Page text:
Yusra (Nathalie Issa) and Sara Mardini (Manal Issa) lives in the increasingly dangerous city of Damascus in the mid-2010s. They are competitive swimmers, trained by their father (Ali Suliman), and hoping to compete in the Olympics one day. Yusra is the more athletically ambitious and generally more reserved of the sisters. While Sara is out partying, Yusra is worried about the bombs falling on the horizon. They decide to flee Syria and plan to go to Germany, where they can use a family process to bring their younger sister and parents too. Traveling with their cousin (Ahmed Malek), they board a boat to Greece, and one of the most harrowing scenes in years unfolds. As an overcrowded boat held together by masking tape and beans begin to sink, the engine dies and the waves pick up, it’s hard not to feel the emotional pull of what’s unfolding and think about how many refugees don’t survive such perilous journeys.
Of course, Yusra and Sara survive. There is no film otherwise, which is something tragic to think about – the Yusras and Saras that didn’t make it across the Mediterranean. After a few more perilous stops on the road to freedom, “Swimmers” pivots again – it could really be used to teach the three-act structure what with its “Damascus” chapter, “Journey” chapter and “Germany” chapter. The last one is the sports movie when they meet a swimming coach (Matthias Schweighofer of “Army of the Dead”) and realize their Olympic dreams may not be over.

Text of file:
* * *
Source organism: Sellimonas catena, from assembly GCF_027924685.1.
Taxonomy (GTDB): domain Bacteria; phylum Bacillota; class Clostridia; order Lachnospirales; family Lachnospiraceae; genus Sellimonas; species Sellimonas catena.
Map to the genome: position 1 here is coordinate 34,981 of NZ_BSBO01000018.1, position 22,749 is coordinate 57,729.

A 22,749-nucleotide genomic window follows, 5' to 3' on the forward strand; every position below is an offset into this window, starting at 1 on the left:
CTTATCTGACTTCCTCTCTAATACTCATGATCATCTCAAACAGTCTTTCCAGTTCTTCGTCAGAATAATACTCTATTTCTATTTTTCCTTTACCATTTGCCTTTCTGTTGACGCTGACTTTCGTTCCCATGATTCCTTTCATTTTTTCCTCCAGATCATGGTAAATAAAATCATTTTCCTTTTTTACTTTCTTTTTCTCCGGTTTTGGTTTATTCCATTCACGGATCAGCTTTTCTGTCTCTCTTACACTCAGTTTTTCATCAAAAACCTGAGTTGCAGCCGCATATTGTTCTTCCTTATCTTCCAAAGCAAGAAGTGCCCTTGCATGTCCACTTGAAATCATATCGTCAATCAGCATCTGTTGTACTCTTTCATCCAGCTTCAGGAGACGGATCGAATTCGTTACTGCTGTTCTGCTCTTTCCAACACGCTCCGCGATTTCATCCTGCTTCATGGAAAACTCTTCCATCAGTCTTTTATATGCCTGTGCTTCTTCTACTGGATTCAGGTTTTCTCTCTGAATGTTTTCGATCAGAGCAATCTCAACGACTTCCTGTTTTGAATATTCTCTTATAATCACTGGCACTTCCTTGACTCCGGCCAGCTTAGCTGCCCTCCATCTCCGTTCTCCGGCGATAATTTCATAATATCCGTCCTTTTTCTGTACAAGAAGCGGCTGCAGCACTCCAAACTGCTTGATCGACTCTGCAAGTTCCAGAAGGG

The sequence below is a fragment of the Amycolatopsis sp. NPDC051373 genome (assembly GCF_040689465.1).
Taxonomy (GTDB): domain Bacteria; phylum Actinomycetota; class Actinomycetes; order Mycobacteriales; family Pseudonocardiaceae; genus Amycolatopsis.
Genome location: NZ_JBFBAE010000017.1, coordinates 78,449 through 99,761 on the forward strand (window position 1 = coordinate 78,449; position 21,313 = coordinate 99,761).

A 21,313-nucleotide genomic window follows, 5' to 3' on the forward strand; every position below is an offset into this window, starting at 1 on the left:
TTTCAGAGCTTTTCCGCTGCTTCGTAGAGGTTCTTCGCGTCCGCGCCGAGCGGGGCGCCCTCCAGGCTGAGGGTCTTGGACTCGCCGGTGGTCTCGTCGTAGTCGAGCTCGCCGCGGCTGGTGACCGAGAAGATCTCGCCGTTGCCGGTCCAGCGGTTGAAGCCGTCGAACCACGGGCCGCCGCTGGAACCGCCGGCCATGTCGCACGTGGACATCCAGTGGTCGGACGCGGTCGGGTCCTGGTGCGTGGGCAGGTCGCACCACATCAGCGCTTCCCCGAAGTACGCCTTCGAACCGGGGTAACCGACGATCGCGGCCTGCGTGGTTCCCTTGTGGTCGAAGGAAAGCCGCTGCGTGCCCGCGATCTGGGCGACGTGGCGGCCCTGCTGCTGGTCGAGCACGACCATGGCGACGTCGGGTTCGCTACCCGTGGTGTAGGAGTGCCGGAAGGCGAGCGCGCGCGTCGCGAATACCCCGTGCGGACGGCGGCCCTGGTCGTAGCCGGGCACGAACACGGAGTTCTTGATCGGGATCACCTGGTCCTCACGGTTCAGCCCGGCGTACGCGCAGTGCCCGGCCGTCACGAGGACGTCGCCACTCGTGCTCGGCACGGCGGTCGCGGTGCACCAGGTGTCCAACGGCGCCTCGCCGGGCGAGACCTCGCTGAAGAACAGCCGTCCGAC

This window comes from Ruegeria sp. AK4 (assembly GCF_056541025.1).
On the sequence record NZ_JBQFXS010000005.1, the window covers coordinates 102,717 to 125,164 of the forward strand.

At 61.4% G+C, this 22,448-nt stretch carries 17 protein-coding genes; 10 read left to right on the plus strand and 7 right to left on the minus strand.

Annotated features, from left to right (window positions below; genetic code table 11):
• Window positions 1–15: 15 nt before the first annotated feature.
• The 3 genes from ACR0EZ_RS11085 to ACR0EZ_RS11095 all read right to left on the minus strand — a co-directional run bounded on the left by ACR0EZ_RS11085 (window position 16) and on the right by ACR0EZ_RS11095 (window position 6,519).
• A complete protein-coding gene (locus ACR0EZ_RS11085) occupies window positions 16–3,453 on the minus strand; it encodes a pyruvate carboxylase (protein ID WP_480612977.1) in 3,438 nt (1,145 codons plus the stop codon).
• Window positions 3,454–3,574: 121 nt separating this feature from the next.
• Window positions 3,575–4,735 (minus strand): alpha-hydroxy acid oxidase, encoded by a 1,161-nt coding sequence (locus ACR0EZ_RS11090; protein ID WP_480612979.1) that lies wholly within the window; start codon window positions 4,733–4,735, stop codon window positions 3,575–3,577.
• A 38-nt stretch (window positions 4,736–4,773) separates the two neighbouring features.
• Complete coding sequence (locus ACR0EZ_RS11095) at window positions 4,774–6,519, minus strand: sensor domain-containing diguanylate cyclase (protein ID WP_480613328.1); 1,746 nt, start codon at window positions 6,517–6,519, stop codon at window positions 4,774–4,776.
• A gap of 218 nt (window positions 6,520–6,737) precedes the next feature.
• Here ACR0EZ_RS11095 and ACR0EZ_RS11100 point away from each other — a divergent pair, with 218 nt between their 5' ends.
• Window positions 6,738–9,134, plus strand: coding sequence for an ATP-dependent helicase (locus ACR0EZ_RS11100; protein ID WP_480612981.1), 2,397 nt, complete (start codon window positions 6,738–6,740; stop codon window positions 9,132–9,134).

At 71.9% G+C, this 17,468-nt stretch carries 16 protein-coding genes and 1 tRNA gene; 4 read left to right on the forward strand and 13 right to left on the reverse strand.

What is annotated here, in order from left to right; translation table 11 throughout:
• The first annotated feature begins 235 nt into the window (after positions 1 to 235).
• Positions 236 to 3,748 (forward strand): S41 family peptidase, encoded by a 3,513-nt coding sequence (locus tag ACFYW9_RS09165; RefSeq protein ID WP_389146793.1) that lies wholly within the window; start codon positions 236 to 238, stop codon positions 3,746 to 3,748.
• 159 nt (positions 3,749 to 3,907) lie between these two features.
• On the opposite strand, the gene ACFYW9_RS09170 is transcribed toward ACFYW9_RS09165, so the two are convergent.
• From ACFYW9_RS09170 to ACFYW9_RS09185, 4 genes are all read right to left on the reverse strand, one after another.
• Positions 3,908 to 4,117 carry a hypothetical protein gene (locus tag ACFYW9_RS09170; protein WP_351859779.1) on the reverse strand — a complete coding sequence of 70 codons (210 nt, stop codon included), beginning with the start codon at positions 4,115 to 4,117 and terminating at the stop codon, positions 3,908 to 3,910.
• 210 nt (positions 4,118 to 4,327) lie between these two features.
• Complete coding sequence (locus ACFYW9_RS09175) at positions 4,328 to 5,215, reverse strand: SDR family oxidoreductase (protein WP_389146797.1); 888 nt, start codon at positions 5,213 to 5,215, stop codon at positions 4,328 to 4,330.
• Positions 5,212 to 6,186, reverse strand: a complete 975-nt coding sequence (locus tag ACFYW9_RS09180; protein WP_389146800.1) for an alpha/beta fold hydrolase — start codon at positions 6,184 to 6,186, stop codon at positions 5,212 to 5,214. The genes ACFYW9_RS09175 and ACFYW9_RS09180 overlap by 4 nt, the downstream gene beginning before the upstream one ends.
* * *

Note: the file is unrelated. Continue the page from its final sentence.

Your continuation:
The Issa sisters are such a gift to El Hosaini and this film as a whole. Nathalie has the perfect mix of vulnerability and courage, while Manal has a sly charm that suits Sara perfectly. I kept wishing “The Swimmers” would challenge them more instead of giving them shallow dialogue because I’m so sure they could have delivered. It feels like someone at Netflix worried so much that audiences wouldn’t be drawn to a refugee story with few recognizable stars that they leaned harder than they should on the melodrama, inspirational movie clichés, and overly polished Netflix sheen , making all of this film’s varied settings look pretty much the same. The story of Yusra and Sara Mardini is so inherently powerful and the women who play them so talented that “Swimmers” never needed any of the cinematic life jackets to stay afloat.